Sen. Elizabeth Warren (D-Mass.) will unveil a major new initiative on Tuesday designed to make sure every family can afford high-quality child care, according to several people who have heard about the proposal or seen material describing it in the past week.
The plan seeks to make access to child care universal, the sources told HuffPost, by offering federal funds to providers that offer care at their facilities on a sliding income scale.
No family would have to spend more than 7 percent of its household income on child care, no matter the number of kids. Families with incomes below twice the poverty line, which is roughly $50,000 a year for a family of four, would pay nothing.
Only providers that meet federal safety, staffing and curriculum standards could qualify for the funding.
Officials with Warren’s 2020 presidential campaign declined to comment on the proposal and the sources familiar with the plan cautioned that some details were still in flux as of last week.
But, the sources said, the campaign has an internal analysis that shows the initiative will likely require approximately $700 billion in new federal spending over 10 years. That is a net figure, taking into account higher economic benefits of early childhood investments, such as making it easier for new parents to return to work.
If that estimate is indicative, the new outlays in Warren’s plan would be at least four times what the federal government currently spends on its main early childhood programs, which include Head Start, a block grant for state-level child care programs, and a tax credit that mostly benefits middle-class families.
To offset the cost of the initiative, the sources said, Warren will propose using revenue from her proposal for a new tax on wealth.
A Focus On Affordability ― And Quality
The goal of capping costs at 7 percent of income doesn’t come out of thin air: That’s the figure the Department of Health and Human Services uses to officially define “affordable” child care. But these days, care costs a lot more than that for large numbers of families across the country.
As of 2017, married couples paid an average of 11 percent of their household income on child care, while single parents paid 37 percent, according to the research and advocacy organization Child Care Aware of America. And that figure masked enormous variation, depending on the community and type of care.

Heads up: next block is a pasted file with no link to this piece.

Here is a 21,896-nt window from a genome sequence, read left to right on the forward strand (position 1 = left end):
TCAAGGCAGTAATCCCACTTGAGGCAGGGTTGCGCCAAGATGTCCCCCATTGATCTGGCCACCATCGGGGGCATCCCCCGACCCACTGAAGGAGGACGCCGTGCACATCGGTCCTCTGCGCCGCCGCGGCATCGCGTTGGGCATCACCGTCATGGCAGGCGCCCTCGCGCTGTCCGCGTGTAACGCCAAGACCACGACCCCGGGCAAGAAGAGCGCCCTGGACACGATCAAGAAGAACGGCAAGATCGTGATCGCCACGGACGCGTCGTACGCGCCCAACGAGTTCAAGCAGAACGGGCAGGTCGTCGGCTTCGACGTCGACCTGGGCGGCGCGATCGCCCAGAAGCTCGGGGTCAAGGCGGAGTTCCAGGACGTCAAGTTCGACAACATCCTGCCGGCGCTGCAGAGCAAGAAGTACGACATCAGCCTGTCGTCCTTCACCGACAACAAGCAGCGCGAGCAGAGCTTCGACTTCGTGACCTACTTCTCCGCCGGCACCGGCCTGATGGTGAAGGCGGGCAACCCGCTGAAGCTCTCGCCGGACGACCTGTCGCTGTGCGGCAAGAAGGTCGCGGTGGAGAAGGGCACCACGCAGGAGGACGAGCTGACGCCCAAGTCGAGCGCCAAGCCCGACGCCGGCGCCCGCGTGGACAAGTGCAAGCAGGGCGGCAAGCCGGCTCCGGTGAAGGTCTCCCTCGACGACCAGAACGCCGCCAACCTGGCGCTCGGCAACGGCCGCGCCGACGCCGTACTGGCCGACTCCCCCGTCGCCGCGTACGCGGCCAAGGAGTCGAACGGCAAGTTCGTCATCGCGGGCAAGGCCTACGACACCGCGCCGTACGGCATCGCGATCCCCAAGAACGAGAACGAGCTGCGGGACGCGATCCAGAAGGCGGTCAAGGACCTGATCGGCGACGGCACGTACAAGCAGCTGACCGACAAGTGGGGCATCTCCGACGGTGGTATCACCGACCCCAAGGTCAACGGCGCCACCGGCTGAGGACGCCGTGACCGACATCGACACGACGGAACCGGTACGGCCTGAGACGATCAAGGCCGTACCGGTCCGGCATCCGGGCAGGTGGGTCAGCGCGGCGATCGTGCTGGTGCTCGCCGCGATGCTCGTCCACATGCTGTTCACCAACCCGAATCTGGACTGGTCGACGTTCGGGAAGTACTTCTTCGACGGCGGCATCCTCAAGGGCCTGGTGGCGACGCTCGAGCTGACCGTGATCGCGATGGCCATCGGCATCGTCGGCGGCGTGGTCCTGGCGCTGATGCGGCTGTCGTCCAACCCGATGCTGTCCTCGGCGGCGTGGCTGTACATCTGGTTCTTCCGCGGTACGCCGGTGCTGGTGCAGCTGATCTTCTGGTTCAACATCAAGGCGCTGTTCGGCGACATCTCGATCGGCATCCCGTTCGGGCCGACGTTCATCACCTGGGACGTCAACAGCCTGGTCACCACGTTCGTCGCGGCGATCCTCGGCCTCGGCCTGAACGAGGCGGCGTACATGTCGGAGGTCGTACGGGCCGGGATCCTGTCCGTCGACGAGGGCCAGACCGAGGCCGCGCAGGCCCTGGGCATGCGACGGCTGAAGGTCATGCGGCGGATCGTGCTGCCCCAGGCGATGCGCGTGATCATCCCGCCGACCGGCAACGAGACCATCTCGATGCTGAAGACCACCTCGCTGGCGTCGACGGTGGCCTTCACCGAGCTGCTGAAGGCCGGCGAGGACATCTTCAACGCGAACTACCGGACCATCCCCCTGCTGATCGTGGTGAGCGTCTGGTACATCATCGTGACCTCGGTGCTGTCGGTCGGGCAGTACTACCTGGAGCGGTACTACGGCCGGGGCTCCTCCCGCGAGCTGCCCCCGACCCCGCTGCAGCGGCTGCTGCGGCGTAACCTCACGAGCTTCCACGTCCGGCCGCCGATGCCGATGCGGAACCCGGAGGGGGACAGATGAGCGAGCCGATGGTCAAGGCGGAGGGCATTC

In Mississippi, for example, care for one infant at an accredited center costs about $5,300 a year, which works out to about 7 percent of median income for a married couple there. But in California, that care costs an average of $16,000 a year, which is 18.6 percent of the median income for married couples.
And the figures are dramatically higher for single-parent families, because their incomes are so much lower.
Helping families pay for child care isn’t Warren’s only goal. She also wants to do something about the inconsistent and frequently low quality of care options available.
In the new proposal, the sources said, Warren will call for requiring child care providers that receive federal funds meet standards similar to those that now apply to the Head Start program or the U.S. military’s child care system, which early childhood experts have long praised. Those standards include things like more rigorous training requirements for caregivers and more frequent safety inspections.
The initiative would also require qualifying child care centers to pay caregivers salaries that are competitive with what public school teachers in their communities make. That would be a dramatic shift, given the notoriously low wages child care workers currently make.
Last year, researchers at the Center for the Study of Child Care Employment found that more than half of child care workers had, over a two-year period, relied on at least one federal assistance program for low-income people. Boosting their pay is part of Warren’s effort to boost child care quality, because it would allow providers to attract and retain more qualified workers.
Of course, that also makes the whole initiative more expensive.
Putting Child Care On The Political Agenda